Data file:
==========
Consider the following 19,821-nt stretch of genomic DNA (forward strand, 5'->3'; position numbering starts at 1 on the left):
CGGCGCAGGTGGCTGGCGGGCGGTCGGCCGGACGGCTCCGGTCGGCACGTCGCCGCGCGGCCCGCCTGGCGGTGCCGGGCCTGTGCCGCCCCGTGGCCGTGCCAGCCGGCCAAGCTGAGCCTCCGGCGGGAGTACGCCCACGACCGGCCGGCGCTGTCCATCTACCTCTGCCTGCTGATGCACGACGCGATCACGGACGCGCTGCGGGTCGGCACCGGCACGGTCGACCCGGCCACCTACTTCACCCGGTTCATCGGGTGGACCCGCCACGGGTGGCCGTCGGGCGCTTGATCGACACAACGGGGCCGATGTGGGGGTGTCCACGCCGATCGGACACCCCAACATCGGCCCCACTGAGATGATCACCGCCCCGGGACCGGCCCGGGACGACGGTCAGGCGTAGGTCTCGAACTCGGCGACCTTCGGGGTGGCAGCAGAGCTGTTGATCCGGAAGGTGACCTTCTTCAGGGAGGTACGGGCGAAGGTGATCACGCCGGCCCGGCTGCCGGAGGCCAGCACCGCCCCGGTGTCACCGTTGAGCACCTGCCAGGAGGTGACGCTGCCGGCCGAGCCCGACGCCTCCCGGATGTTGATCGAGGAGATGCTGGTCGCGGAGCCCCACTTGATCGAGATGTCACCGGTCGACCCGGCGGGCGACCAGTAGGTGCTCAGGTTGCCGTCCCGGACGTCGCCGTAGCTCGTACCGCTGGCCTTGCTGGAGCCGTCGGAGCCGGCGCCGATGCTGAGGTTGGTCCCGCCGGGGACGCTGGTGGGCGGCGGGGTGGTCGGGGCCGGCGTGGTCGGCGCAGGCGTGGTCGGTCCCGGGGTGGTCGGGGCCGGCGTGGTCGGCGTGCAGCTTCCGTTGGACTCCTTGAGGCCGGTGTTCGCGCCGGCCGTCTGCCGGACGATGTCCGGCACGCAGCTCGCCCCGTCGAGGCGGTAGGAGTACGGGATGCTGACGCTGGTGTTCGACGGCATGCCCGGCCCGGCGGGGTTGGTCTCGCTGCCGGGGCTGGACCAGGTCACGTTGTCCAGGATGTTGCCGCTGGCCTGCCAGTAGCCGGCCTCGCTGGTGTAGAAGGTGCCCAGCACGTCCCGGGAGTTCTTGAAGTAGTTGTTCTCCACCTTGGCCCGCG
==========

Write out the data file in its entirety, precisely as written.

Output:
Consider the following 19,821-nt stretch of genomic DNA (forward strand, 5'->3'; position numbering starts at 1 on the left):
CGGCGCAGGTGGCTGGCGGGCGGTCGGCCGGACGGCTCCGGTCGGCACGTCGCCGCGCGGCCCGCCTGGCGGTGCCGGGCCTGTGCCGCCCCGTGGCCGTGCCAGCCGGCCAAGCTGAGCCTCCGGCGGGAGTACGCCCACGACCGGCCGGCGCTGTCCATCTACCTCTGCCTGCTGATGCACGACGCGATCACGGACGCGCTGCGGGTCGGCACCGGCACGGTCGACCCGGCCACCTACTTCACCCGGTTCATCGGGTGGACCCGCCACGGGTGGCCGTCGGGCGCTTGATCGACACAACGGGGCCGATGTGGGGGTGTCCACGCCGATCGGACACCCCAACATCGGCCCCACTGAGATGATCACCGCCCCGGGACCGGCCCGGGACGACGGTCAGGCGTAGGTCTCGAACTCGGCGACCTTCGGGGTGGCAGCAGAGCTGTTGATCCGGAAGGTGACCTTCTTCAGGGAGGTACGGGCGAAGGTGATCACGCCGGCCCGGCTGCCGGAGGCCAGCACCGCCCCGGTGTCACCGTTGAGCACCTGCCAGGAGGTGACGCTGCCGGCCGAGCCCGACGCCTCCCGGATGTTGATCGAGGAGATGCTGGTCGCGGAGCCCCACTTGATCGAGATGTCACCGGTCGACCCGGCGGGCGACCAGTAGGTGCTCAGGTTGCCGTCCCGGACGTCGCCGTAGCTCGTACCGCTGGCCTTGCTGGAGCCGTCGGAGCCGGCGCCGATGCTGAGGTTGGTCCCGCCGGGGACGCTGGTGGGCGGCGGGGTGGTCGGGGCCGGCGTGGTCGGCGCAGGCGTGGTCGGTCCCGGGGTGGTCGGGGCCGGCGTGGTCGGCGTGCAGCTTCCGTTGGACTCCTTGAGGCCGGTGTTCGCGCCGGCCGTCTGCCGGACGATGTCCGGCACGCAGCTCGCCCCGTCGAGGCGGTAGGAGTACGGGATGCTGACGCTGGTGTTCGACGGCATGCCCGGCCCGGCGGGGTTGGTCTCGCTGCCGGGGCTGGACCAGGTCACGTTGTCCAGGATGTTGCCGCTGGCCTGCCAGTAGCCGGCCTCGCTGGTGTAGAAGGTGCCCAGCACGTCCCGGGAGTTCTTGAAGTAGTTGTTCTCCACCTTGGCCCGCG